It has now been found that the objectives of this invention are realized by employing as the high refractive index component a transparent thermoplastic polyester or copolyester resin which is characterized by a refractive index of about 1.55 to about 1.61. Examples of usable thermoplastic polyester resins include poly(ethylene terephthalate) (PET) which is made by reacting either terephthalic acid or dimethyl terephthalate with ethylene glycol; polybutylene terephthalate (PBT) which is made by the catalyzed condensation of 1,4-butanediol with either terephthalic acid or dimethyl terephthalate; and the various thermoplastic copolyesters which are synthesized using more than one glycol and/or more than one dibasic acid. PETG copolyester, for example, is a glycol modified PET made from ethylene glycol and cyclohexanedimethanol (CHDM) and terephthalic acid; PCTA copolyester is an acid modified copolyester of CHDM with terephthalic and isophthalic acids. Iridescent films of high color intensity and greatly improved properties are obtained by using the thermoplastic polyester resins as the high refractive index resins in conjunction with thermoplastic resins of a lower refractive index. A list of typical resins falling in the latter category is given in Table 1 and it will be appreciated that in making suitable combinations, a refractive index difference of at least about 0.03, preferably at least about 0.06, is maintained.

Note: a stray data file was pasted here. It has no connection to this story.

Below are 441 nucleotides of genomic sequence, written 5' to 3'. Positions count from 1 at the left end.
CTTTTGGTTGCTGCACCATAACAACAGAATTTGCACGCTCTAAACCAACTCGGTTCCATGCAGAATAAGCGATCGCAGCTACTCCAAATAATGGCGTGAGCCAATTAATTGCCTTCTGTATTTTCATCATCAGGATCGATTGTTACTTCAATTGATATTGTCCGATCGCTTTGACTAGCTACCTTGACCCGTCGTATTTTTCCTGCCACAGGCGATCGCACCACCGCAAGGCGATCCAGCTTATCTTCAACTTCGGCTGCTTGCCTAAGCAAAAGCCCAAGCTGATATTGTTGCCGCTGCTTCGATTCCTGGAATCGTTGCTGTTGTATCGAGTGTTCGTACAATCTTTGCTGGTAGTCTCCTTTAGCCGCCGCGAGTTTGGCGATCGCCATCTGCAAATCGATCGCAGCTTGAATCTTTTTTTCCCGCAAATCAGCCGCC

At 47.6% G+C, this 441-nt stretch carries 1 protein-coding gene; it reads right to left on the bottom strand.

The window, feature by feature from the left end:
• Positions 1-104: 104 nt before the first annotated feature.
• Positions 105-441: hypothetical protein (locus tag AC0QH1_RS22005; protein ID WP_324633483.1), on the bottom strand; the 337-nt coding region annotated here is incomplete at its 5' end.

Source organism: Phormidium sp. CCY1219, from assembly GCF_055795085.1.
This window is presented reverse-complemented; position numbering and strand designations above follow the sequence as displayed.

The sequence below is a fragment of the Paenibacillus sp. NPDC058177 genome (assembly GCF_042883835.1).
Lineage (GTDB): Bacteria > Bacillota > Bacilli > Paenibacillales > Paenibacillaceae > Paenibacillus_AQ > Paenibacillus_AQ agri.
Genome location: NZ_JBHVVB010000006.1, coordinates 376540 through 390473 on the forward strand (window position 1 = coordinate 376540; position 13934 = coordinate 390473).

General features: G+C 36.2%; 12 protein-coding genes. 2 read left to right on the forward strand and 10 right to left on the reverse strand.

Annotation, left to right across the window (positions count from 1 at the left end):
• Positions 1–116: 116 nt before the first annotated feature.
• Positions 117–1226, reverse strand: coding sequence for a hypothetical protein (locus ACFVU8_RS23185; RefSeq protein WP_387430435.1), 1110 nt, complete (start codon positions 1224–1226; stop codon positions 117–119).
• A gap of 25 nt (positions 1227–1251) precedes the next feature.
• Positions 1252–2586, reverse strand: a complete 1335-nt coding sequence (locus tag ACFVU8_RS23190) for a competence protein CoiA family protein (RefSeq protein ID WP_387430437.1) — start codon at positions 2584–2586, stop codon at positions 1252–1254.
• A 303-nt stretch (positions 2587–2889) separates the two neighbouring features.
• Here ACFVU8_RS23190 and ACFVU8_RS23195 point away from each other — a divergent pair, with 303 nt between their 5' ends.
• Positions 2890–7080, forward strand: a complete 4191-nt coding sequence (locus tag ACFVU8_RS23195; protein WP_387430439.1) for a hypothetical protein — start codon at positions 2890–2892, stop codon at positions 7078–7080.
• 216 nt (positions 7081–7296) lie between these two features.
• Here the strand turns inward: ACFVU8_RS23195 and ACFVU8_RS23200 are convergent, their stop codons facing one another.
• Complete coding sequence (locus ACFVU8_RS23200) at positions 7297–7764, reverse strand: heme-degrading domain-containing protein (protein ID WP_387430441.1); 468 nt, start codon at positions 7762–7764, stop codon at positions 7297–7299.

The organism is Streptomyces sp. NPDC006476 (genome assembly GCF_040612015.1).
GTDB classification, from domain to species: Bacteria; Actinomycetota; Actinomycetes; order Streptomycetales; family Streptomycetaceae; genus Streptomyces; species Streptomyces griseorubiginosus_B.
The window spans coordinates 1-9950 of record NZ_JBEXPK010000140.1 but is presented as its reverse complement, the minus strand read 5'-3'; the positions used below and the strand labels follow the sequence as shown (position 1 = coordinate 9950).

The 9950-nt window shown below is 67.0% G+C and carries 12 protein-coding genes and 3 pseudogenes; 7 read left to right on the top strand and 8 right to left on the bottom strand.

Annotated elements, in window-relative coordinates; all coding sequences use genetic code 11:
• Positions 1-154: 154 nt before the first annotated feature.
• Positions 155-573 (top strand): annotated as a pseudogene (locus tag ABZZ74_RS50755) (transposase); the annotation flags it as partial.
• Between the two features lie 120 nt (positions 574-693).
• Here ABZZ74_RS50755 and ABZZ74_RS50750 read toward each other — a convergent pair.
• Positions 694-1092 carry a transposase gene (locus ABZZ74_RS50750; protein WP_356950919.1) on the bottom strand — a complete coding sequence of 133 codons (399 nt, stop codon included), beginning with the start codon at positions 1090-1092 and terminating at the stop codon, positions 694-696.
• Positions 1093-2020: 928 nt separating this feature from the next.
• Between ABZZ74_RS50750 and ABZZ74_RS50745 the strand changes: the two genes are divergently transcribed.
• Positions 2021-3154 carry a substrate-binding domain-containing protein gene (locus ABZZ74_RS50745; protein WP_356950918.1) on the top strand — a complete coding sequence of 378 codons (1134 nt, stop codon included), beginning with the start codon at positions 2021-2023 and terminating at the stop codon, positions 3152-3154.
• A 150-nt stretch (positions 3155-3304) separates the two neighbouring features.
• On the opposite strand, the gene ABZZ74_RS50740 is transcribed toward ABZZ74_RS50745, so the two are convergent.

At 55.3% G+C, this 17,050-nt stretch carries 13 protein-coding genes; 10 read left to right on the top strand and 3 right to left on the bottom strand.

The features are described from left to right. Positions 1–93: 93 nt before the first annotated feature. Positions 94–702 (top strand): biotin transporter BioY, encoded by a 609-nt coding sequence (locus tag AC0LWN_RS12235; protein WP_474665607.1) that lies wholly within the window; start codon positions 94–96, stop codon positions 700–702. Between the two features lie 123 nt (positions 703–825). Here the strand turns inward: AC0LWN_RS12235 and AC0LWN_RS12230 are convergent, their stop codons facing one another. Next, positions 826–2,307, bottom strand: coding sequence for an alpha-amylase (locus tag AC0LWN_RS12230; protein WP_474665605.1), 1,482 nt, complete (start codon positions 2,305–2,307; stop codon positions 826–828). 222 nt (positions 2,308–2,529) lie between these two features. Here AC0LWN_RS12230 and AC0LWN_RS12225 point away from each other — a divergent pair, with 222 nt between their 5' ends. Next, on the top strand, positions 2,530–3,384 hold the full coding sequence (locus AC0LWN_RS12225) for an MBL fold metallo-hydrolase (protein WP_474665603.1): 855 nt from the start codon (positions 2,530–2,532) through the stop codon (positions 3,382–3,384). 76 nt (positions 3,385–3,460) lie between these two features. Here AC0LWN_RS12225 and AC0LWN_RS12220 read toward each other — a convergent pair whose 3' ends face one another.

TABLE 1 ______________________________________ Approximate Polymer name: Refractive Index ______________________________________ FEP (fluorinated ethylene-propylene copolymer 1.34 Polytetrafluoroethylene 1.35 Polyvinylidenefluoride 1.42 Polychlorotrifluoroethylene 1.42 Polybutyl acrylate 1.46 Polyvinyl acetate 1.47 Ethyl cellulose 1.47 Polyformaldehyde 1.48 Polyisobutyl methacrylate 1.48 Polybutyl methacrylate 1.48 Polymethyl acrylate 1.48 Polypropyl methacrylate 1.48 Polyethyl methacrylate 1.48 Polymethyl methacrylate 1.49 Cellulose acetate 1.49 Cellulose propionate 1.49 Cellulose acetate-butyrate 1.49 Cellulose nitrate 1.49 Polyvinyl butyral 1.49 Polypropylene 1.49 Ethylene vinyl acetate 1.50 Low density polyethylene (branched) 1.51 Polyisobutylene 1.51 Ionomer 1.51 Natural rubber 1.52 Perbunan 1.52 Polybutadiene 1.52 Nylon (condensation copolymer of hexa- methylene-diamine and adipic acid 1.53 Polyvinyl chloroacetate 1.54 Polyethylene (high density linear) 1.54 Polyvinylchloride 1.54 A copolymer of 85 parts by weight methyl methacrylate and 33 parts by weight styrene 1.54 ______________________________________